That is what used to be meant by the beautiful phrase, “We are a nation of immigrants.” We, legal immigrants, all came here to become Americans together — meaning, to participate in this best of all social contracts, that involved equality of opportunity, freedom, a certain history, a rule of law, and a certain set of governance processes and founding documents.
But a culture requires some consensus and shared language, values, and beliefs, in order to hold together.
That is why we have naturalization processes, that teach legal immigrants about our culture and democratic systems, and that is why we used to have Civics classes.
We were teaching students from all over, what America was and meant.
That acculturation is why in Israel, new immigrants are given free intensive Hebrew lessons called ulpanim. That is why in Norway, as I was told by my hosts when I was there on a speaking tour, that new immigrants from cultures that torture or imprison male homosexuals, have to be taught in classes, that in Norway, the cultural contract is that male homosexuality is legal.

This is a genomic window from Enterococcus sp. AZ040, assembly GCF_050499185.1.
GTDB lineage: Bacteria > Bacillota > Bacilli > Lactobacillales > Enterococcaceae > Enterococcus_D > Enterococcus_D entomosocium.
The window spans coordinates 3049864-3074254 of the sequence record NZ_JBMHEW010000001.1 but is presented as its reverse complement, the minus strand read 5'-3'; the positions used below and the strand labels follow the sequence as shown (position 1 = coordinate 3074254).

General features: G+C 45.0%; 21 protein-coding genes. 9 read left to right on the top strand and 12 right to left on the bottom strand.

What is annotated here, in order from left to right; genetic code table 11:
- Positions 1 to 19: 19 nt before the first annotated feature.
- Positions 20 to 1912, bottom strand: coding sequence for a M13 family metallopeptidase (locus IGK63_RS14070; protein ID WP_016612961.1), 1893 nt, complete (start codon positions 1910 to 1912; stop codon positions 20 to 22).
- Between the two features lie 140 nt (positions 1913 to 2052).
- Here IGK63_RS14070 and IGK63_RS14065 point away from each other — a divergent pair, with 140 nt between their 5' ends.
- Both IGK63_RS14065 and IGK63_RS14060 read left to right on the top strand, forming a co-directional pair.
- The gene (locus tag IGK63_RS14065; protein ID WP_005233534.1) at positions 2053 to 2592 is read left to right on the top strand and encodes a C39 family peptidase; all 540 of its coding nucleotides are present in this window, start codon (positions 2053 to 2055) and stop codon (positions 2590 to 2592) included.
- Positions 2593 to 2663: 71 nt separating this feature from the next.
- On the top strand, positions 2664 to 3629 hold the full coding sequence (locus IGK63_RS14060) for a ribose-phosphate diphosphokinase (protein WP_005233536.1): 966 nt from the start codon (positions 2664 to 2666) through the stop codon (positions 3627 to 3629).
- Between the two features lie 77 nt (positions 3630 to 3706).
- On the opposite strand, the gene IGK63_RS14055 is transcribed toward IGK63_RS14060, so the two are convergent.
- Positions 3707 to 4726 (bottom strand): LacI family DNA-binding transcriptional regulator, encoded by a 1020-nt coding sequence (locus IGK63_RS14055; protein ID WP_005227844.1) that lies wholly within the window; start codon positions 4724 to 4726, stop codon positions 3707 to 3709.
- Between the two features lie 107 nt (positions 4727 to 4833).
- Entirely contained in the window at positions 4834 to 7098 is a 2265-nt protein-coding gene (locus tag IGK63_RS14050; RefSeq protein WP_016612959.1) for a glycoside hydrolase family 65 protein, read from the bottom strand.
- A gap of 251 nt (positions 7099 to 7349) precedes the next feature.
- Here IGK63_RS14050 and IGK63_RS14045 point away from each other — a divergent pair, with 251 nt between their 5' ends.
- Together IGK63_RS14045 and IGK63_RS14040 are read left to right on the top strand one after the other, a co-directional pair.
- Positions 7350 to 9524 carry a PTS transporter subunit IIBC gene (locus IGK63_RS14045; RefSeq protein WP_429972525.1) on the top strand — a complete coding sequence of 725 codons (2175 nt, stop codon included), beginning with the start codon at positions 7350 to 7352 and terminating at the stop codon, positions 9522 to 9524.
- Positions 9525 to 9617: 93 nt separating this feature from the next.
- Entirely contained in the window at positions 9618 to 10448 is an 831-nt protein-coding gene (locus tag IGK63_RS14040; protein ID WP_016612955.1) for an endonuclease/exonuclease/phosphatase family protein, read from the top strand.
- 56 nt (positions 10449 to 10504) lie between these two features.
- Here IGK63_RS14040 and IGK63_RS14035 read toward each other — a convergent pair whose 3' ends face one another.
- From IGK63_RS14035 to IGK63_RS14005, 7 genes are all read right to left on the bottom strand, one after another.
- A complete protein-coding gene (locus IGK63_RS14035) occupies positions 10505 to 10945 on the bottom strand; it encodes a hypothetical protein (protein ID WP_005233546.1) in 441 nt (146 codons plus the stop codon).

Here is another example of a Western cultural expectation: that one is quiet when sharing the experience of the wilderness, or libraries, or public transportation. There are a lot of interesting reasons that, when you go to a national or state park or beach or hiking trail, a wilderness area, or get on a bus or train, the US social norm (sometimes protected by signs) is that we try to maintain a certain level of quiet. This tradition probably goes back to the values of the Transcendentalist movement of the 1840’s (this movement manifested in Britain as well, a bit earlier, under the name of Romanticism, or in the pursuit of “the Sublime”).
In this influential movement, ordinary British or American men and women were understood be able to encounter a greater sense of connection to the Creator, to their own higher selves, and to existential truths, in the presence of unspoiled wilderness, or books, or art.
Transcendentalism, and the pursuit of the Sublime, are also predicated upon another critical Western value — that of individual “sensibility” or private consciousness. From these influences, we probably derive the practice of not bothering other people too much who are gazing at a sunset or having a quiet picnic in a wilderness area, or reading a book on a train.
We have been taught that we have individual private thoughts, and that they are important, so we don’t want to intrude on others’ important private thoughts.